Apple has applied for a patent (number 20170109929) for a “method and device for illustrating a virtual object in a real environment” that would allow the representation of a digital object in a real environment. The tech giant says this would be useful for augmented reality (AR) applications such as in vehicles, in interior design planning, factory planning, prototype construction or test construction in product development.
One possible use of the invention is the change of a real room, for example in order to place virtual furnishings in said room for which free space is required. An advantage of augmented reality technology is the viewing of objects in their real environment — for example, the viewing of a wooden table on an existing wooden floor or in front of an existing cabinet. You could virtually remove spurious real furniture pieces from a scene or to change their position in the room without having to clear them aside physically.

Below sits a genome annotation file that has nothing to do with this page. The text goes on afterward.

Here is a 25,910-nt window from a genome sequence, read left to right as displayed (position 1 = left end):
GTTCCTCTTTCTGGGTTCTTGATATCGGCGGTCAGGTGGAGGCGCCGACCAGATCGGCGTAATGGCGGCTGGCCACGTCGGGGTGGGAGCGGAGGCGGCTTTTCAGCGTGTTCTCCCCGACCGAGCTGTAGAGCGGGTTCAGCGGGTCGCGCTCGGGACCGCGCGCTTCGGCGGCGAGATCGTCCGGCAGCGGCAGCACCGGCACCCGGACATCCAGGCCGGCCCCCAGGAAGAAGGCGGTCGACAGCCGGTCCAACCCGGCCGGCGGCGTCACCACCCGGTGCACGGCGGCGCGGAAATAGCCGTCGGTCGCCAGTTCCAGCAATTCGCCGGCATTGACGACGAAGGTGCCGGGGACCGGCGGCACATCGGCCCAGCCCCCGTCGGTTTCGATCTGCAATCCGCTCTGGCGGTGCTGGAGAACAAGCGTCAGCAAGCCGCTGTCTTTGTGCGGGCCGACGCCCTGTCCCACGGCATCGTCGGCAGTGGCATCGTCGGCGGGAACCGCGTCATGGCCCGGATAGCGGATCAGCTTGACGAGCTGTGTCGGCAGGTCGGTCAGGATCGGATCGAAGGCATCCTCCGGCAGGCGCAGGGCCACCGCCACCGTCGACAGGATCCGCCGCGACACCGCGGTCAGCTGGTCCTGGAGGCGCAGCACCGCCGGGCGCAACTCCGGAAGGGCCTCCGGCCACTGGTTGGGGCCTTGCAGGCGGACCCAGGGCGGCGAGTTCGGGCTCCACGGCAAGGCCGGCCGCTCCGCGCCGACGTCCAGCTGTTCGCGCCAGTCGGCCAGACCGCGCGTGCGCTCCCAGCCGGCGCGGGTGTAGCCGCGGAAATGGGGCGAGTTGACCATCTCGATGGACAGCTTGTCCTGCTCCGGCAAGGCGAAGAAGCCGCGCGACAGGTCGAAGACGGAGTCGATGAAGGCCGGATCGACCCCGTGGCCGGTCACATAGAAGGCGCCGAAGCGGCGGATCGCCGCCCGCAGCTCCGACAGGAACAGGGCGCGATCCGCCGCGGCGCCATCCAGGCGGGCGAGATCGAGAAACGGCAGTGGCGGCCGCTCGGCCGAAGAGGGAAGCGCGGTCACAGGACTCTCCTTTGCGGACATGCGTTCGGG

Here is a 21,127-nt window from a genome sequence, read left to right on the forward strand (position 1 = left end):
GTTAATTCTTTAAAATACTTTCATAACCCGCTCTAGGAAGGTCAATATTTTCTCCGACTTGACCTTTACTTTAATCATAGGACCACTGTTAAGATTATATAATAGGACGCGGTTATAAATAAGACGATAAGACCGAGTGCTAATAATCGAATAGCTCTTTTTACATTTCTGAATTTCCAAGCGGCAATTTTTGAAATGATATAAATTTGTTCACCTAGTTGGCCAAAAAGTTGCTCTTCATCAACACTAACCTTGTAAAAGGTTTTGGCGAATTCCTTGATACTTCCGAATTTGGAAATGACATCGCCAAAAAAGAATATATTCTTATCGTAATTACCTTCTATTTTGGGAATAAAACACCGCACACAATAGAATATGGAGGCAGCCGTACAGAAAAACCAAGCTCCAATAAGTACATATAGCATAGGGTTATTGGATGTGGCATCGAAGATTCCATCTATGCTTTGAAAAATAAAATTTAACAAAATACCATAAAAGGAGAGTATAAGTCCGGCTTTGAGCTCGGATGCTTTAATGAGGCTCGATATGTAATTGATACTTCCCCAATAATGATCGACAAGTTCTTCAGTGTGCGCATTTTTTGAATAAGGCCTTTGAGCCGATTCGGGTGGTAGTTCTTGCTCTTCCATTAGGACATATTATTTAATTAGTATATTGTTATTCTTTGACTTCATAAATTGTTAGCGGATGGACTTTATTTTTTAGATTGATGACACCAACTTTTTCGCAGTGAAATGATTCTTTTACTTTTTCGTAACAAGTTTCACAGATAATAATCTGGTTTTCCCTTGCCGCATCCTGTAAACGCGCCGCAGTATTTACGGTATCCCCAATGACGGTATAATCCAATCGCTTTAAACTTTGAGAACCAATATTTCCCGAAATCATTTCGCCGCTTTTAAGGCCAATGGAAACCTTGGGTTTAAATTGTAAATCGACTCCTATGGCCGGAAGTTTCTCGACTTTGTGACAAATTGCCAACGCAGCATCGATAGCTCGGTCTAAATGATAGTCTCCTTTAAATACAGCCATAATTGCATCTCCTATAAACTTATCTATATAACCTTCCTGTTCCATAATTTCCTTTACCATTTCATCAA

The invention can not only be employed for room planning, however, but also for other augmented reality (AR) applications, for example an AR navigation system in a vehicle. Perhaps in an upcoming version of CarPlay.
Apple’s invention would generate a two-dimensional image of a real environment by means of a recording device (an iPhone, perhaps), ascertaining a position of the recording device relative to at least one component of the real environment. It would segment at least one area of the real environment unmarked in reality in the two-dimensional image for identifying at least one segment of the real environment in distinction to a remaining part of the real environment.
It would do so while supplying corresponding segmentation data, and merging the virtual object with the two-dimensional image of the real environment with “consideration of the segmentation data such that at least one part of the segment of the real environment is removed from the image of the real environment.” The invention permits any collisions of virtual objects with real objects that occur upon merging with a real environment to be represented in a way largely close to reality.
Of course, Apple files for — and is granted — lots of patents by the U.S. Patent & Trademark Office. Many are for inventions that never see the light of day. However, you never can tell which ones will materialize in a real product.